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Modern soccer's defensive mindset ensures sterile offense
by Paul Gardner, August 16th, 2010 1:07AM

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TAGS:  england, germany, world cup

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By Paul Gardner

So it's EPL time again. Things got under way with a 0-0 tie between Tottenham and Manchester City. No goals. That was on Saturday. The previous day, I had watched an exhibition game between Bayern Munich and Real Madrid. Which also finished 0-0. No goals.

By my reckoning, none of those four teams was playing defensively. All were doing a lot of attacking, looking to score. And all had plenty of good attacking players -- plenty of firepower: Emmanuel Adebayor, Carlos Tevez, Franck Ribery, Gonzalo Higuain, Cristiano Ronaldo, Robbie Keane, Roman Pavlyuchenko, Peter Crouch, Thomas Mueller, Miroslav Klose, Karim Benzema were all involved in the games.

But no goals. One pretty obvious reason for the non-scoring was the performance of two of the goalkeepers -- Manchester City’s Joe Hart, who made a series of excellent saves, and Real’s Iker Casillas, who saved Klose’s penalty kick. But goalkeeping heroics are not the full story here (anyway, it needs mentioning that Casillas moved illegally forward on his save, and was allowed to do so).

The bigger truth behind the stingy goal production is that teams -- and, more to the point, players -- now find it ridiculously easy to play defensively. Even when they are, to all appearances, not playing defensively. Even when they no doubt believe they are playing an attacking game. The appearances are highly deceptive. Because an all-embracing defensive mindset has now descended on the sport. It affects every player, whichever position he plays. It is obviously acceptable that maybe half of the players on a team should have defense as their No. 1 priority. The defenders, that is.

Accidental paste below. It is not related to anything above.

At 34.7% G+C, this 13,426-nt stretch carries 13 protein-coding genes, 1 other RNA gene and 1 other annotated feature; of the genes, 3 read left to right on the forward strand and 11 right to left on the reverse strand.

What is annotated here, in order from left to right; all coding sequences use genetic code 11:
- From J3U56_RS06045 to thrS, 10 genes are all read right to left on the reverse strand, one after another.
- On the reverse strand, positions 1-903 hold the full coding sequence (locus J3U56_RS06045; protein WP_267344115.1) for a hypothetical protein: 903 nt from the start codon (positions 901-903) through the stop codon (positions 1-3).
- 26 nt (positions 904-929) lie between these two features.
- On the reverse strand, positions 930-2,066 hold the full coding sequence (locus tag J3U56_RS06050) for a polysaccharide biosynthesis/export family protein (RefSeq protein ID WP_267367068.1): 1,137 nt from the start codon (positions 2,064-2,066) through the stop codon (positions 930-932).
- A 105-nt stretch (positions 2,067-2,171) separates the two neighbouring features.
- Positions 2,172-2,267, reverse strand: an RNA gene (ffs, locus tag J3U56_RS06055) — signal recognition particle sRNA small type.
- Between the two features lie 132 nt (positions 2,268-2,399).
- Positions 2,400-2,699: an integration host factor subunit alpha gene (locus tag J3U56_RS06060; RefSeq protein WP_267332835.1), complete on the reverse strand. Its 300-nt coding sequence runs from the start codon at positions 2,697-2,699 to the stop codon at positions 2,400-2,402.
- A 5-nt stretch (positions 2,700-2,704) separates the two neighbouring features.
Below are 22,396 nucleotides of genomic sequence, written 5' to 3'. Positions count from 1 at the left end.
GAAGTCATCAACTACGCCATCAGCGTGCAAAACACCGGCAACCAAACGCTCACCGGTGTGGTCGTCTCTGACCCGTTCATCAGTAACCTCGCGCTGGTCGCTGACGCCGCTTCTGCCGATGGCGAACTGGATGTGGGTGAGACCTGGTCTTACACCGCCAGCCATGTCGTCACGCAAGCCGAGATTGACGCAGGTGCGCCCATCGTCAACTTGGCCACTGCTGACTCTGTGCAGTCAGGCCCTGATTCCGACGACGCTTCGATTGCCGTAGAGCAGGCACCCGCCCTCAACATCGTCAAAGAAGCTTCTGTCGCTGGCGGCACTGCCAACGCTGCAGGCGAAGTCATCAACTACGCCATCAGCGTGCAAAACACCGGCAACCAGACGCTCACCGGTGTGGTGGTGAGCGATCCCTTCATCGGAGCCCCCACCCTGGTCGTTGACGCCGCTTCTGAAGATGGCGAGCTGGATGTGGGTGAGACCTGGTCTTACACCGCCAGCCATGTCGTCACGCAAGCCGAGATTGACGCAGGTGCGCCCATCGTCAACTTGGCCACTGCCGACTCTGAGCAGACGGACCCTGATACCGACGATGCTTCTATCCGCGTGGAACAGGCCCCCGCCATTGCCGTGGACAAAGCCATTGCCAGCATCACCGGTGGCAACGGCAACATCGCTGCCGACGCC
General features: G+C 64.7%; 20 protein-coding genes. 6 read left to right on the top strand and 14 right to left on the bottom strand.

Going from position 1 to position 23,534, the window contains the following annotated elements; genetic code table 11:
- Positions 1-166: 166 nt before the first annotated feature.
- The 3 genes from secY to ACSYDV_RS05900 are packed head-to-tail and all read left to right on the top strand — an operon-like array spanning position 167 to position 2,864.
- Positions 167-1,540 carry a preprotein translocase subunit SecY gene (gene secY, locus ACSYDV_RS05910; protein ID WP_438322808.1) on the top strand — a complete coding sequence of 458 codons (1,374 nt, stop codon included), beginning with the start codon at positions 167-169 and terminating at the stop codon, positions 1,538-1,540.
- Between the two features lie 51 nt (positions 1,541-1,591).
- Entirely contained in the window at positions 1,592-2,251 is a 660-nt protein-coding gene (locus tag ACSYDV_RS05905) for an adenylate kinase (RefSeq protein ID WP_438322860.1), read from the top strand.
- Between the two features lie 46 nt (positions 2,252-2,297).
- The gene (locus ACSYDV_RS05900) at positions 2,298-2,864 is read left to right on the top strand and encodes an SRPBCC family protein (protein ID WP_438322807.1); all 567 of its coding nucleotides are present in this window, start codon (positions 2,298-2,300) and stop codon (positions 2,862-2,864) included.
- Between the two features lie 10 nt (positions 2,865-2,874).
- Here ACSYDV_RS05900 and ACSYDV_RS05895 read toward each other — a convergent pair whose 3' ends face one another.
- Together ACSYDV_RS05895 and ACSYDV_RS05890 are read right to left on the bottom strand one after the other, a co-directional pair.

But the attacking midfielders? The so-called strikers? If those players do not have an unalloyed commitment to attacking play and goalscoring, then their effectiveness -- as attacking, goalscoring players -- is going to be seriously compromised. And such is the situation in today’s game.

Attacking players, from the earliest age at which coaches can get hold of them (which may by now, for all I know, include players ages 2 or 3) are taught an insidious doctrine that requires them to pay concentrated attention to defensive duties. Note that word: duties . That is the word that is used -- implying something that might be considered onerous. Onerous, therefore surely serious.

No one to my knowledge talks about attacking duties. Possibly because the attacking end of the game is not taken as seriously. It’s not too huge a step from regarding something as not serious, to considering it frivolous.

The end product of these mind games is that we have youngsters with creative and attacking spirit being brainwashed -- quietly, smoothly, even innocently, for the coaches involved are no doubt convinced they are doing the right thing -- into standard all-purpose players.

To take a key example from the “defensive duty” menu: tracking back. No attacking player these days can get very far into his career without having the vital importance of tracking back drummed into his head. I’d be willing to bet that tracking back soon becomes an almost nightmarish responsibility. Fail to do it, and you’re likely to be blamed for an opponent’s goal. The blame may even be the truth -- because of the reliance that the game now places on having everyone doing their share, or more than their share, of defensive duties.

The freedom to attack -- let me put that more strongly, the unrestrained joy of attacking and scoring -- is now overshadowed by the fear of neglecting to defend.

After years of youth training in this mode, the adult who emerges is one who finds it perfectly natural, automatic no doubt, to play with his defensive duties firmly where the modern coach would want them: at the top of his priority list. Effortlessly, without giving the matter any thought at all, the attacking player will perform his defensive duties because they have become second-nature to him.